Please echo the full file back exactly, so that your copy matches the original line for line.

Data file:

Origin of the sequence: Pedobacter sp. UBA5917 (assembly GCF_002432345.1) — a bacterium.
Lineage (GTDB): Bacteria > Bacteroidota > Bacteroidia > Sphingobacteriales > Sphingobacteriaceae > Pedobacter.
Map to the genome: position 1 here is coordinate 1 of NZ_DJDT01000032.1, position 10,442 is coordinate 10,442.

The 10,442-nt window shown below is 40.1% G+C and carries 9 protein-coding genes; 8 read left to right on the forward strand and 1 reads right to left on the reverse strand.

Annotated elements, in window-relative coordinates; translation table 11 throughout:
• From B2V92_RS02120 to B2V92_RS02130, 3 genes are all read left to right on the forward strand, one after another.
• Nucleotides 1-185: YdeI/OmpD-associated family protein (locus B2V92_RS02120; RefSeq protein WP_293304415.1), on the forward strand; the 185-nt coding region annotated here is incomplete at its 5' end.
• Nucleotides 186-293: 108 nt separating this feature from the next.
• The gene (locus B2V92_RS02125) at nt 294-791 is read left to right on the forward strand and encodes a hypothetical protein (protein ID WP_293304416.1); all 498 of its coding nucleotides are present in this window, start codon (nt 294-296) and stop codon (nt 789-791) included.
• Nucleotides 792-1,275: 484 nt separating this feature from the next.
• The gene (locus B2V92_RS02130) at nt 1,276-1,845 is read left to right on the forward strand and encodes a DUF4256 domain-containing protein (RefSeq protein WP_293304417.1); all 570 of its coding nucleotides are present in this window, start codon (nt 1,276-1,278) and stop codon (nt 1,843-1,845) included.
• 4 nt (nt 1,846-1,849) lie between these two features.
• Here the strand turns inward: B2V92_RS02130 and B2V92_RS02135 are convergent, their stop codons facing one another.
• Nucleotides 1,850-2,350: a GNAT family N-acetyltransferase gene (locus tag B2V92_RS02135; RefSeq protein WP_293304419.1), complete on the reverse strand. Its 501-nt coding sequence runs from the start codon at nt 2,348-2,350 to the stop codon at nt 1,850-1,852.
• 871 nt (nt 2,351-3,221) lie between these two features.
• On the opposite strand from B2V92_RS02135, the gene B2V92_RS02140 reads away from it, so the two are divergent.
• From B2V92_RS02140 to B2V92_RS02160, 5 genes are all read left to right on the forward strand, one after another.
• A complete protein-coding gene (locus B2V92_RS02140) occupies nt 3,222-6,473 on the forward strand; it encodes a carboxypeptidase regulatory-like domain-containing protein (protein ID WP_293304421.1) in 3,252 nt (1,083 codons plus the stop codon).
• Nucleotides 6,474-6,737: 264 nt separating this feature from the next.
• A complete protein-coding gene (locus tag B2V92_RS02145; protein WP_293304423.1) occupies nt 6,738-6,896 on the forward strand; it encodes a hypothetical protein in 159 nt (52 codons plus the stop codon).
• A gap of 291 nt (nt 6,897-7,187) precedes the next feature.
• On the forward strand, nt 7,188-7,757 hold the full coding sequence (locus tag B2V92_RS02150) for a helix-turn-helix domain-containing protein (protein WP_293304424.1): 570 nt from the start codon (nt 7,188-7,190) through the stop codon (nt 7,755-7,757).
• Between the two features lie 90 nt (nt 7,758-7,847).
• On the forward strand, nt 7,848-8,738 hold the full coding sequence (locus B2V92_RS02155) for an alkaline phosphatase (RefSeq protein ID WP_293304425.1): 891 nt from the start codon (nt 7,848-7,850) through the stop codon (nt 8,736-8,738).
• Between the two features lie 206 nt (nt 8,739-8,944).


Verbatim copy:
Origin of the sequence: Pedobacter sp. UBA5917 (assembly GCF_002432345.1) — a bacterium.
Lineage (GTDB): Bacteria > Bacteroidota > Bacteroidia > Sphingobacteriales > Sphingobacteriaceae > Pedobacter.
Map to the genome: position 1 here is coordinate 1 of NZ_DJDT01000032.1, position 10,442 is coordinate 10,442.

The 10,442-nt window shown below is 40.1% G+C and carries 9 protein-coding genes; 8 read left to right on the forward strand and 1 reads right to left on the reverse strand.

Annotated elements, in window-relative coordinates; translation table 11 throughout:
• From B2V92_RS02120 to B2V92_RS02130, 3 genes are all read left to right on the forward strand, one after another.
• Nucleotides 1-185: YdeI/OmpD-associated family protein (locus B2V92_RS02120; RefSeq protein WP_293304415.1), on the forward strand; the 185-nt coding region annotated here is incomplete at its 5' end.
• Nucleotides 186-293: 108 nt separating this feature from the next.
• The gene (locus B2V92_RS02125) at nt 294-791 is read left to right on the forward strand and encodes a hypothetical protein (protein ID WP_293304416.1); all 498 of its coding nucleotides are present in this window, start codon (nt 294-296) and stop codon (nt 789-791) included.
• Nucleotides 792-1,275: 484 nt separating this feature from the next.
• The gene (locus B2V92_RS02130) at nt 1,276-1,845 is read left to right on the forward strand and encodes a DUF4256 domain-containing protein (RefSeq protein WP_293304417.1); all 570 of its coding nucleotides are present in this window, start codon (nt 1,276-1,278) and stop codon (nt 1,843-1,845) included.
• 4 nt (nt 1,846-1,849) lie between these two features.
• Here the strand turns inward: B2V92_RS02130 and B2V92_RS02135 are convergent, their stop codons facing one another.
• Nucleotides 1,850-2,350: a GNAT family N-acetyltransferase gene (locus tag B2V92_RS02135; RefSeq protein WP_293304419.1), complete on the reverse strand. Its 501-nt coding sequence runs from the start codon at nt 2,348-2,350 to the stop codon at nt 1,850-1,852.
• 871 nt (nt 2,351-3,221) lie between these two features.
• On the opposite strand from B2V92_RS02135, the gene B2V92_RS02140 reads away from it, so the two are divergent.
• From B2V92_RS02140 to B2V92_RS02160, 5 genes are all read left to right on the forward strand, one after another.
• A complete protein-coding gene (locus B2V92_RS02140) occupies nt 3,222-6,473 on the forward strand; it encodes a carboxypeptidase regulatory-like domain-containing protein (protein ID WP_293304421.1) in 3,252 nt (1,083 codons plus the stop codon).
• Nucleotides 6,474-6,737: 264 nt separating this feature from the next.
• A complete protein-coding gene (locus tag B2V92_RS02145; protein WP_293304423.1) occupies nt 6,738-6,896 on the forward strand; it encodes a hypothetical protein in 159 nt (52 codons plus the stop codon).
• A gap of 291 nt (nt 6,897-7,187) precedes the next feature.
• On the forward strand, nt 7,188-7,757 hold the full coding sequence (locus tag B2V92_RS02150) for a helix-turn-helix domain-containing protein (protein WP_293304424.1): 570 nt from the start codon (nt 7,188-7,190) through the stop codon (nt 7,755-7,757).
• Between the two features lie 90 nt (nt 7,758-7,847).
• On the forward strand, nt 7,848-8,738 hold the full coding sequence (locus B2V92_RS02155) for an alkaline phosphatase (RefSeq protein ID WP_293304425.1): 891 nt from the start codon (nt 7,848-7,850) through the stop codon (nt 8,736-8,738).
• Between the two features lie 206 nt (nt 8,739-8,944).